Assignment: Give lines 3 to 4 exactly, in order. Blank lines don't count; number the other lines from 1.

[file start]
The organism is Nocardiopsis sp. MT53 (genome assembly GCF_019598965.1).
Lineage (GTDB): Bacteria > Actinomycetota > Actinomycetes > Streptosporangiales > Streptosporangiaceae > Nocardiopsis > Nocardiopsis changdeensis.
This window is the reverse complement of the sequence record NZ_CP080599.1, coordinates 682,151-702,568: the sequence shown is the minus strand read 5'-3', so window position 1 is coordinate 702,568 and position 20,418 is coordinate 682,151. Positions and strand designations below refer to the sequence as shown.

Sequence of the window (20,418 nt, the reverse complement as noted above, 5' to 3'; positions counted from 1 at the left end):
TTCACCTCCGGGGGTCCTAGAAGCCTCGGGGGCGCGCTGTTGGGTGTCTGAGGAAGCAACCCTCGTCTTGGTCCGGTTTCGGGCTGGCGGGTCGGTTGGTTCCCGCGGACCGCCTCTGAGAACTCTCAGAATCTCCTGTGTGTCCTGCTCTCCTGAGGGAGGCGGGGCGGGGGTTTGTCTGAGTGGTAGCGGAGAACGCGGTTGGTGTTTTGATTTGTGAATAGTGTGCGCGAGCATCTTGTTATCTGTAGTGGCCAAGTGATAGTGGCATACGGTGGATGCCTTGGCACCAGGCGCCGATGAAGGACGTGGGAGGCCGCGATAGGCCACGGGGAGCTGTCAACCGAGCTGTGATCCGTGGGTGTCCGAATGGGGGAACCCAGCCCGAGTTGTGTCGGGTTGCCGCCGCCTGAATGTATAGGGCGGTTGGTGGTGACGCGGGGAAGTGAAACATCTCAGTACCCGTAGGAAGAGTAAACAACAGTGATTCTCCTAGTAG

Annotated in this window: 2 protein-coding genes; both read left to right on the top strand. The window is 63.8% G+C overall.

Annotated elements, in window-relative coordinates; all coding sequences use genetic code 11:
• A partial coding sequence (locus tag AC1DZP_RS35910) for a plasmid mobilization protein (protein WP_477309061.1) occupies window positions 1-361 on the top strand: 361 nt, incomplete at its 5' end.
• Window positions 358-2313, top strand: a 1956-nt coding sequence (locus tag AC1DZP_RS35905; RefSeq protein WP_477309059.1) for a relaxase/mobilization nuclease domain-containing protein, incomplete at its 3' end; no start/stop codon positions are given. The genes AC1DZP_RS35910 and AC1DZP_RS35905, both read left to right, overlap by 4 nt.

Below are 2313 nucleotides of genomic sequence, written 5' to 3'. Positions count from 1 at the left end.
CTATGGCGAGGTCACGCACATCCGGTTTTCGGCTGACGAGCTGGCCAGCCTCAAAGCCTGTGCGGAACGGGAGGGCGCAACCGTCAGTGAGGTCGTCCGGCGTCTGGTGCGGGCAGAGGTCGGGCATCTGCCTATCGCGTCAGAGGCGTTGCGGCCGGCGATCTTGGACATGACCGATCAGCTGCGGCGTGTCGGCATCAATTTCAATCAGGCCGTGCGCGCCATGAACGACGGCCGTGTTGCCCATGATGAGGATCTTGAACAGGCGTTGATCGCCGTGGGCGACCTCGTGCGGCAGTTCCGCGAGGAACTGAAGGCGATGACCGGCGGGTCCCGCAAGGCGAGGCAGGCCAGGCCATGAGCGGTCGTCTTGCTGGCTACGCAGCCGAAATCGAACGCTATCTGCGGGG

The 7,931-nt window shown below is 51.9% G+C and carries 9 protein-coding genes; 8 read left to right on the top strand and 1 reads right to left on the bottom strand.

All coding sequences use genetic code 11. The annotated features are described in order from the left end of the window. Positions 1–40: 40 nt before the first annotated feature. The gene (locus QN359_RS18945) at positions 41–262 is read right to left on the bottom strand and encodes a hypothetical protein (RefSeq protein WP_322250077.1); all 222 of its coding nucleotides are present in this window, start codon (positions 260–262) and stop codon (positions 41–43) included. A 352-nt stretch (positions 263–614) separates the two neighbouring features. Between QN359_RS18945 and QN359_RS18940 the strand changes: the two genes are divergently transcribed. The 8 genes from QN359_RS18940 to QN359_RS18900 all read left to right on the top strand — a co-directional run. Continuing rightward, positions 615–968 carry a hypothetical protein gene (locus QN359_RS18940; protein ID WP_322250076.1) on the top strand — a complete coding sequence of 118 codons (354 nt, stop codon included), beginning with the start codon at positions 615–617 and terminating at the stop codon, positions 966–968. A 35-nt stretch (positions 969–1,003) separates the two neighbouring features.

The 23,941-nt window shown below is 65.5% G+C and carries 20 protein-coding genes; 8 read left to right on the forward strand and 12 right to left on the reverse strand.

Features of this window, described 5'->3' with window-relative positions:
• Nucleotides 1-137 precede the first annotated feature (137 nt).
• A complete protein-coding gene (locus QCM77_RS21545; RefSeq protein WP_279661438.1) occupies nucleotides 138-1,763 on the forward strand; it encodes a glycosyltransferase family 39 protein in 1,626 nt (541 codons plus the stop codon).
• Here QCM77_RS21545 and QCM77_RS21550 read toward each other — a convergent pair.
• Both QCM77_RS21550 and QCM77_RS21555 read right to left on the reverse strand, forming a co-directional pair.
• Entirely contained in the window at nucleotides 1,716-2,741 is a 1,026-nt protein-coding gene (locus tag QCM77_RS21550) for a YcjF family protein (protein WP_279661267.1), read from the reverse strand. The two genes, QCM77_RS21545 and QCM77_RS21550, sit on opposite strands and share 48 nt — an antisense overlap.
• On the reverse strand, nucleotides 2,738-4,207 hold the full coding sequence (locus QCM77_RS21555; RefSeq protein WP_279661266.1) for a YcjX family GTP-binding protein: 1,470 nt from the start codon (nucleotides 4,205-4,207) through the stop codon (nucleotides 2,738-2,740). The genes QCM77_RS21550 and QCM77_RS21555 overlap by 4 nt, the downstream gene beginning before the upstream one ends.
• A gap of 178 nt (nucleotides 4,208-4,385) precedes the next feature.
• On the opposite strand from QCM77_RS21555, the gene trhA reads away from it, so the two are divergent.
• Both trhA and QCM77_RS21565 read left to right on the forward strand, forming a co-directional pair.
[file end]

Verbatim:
This window is the reverse complement of the sequence record NZ_CP080599.1, coordinates 682,151-702,568: the sequence shown is the minus strand read 5'-3', so window position 1 is coordinate 702,568 and position 20,418 is coordinate 682,151. Positions and strand designations below refer to the sequence as shown.

Sequence of the window (20,418 nt, the reverse complement as noted above, 5' to 3'; positions counted from 1 at the left end):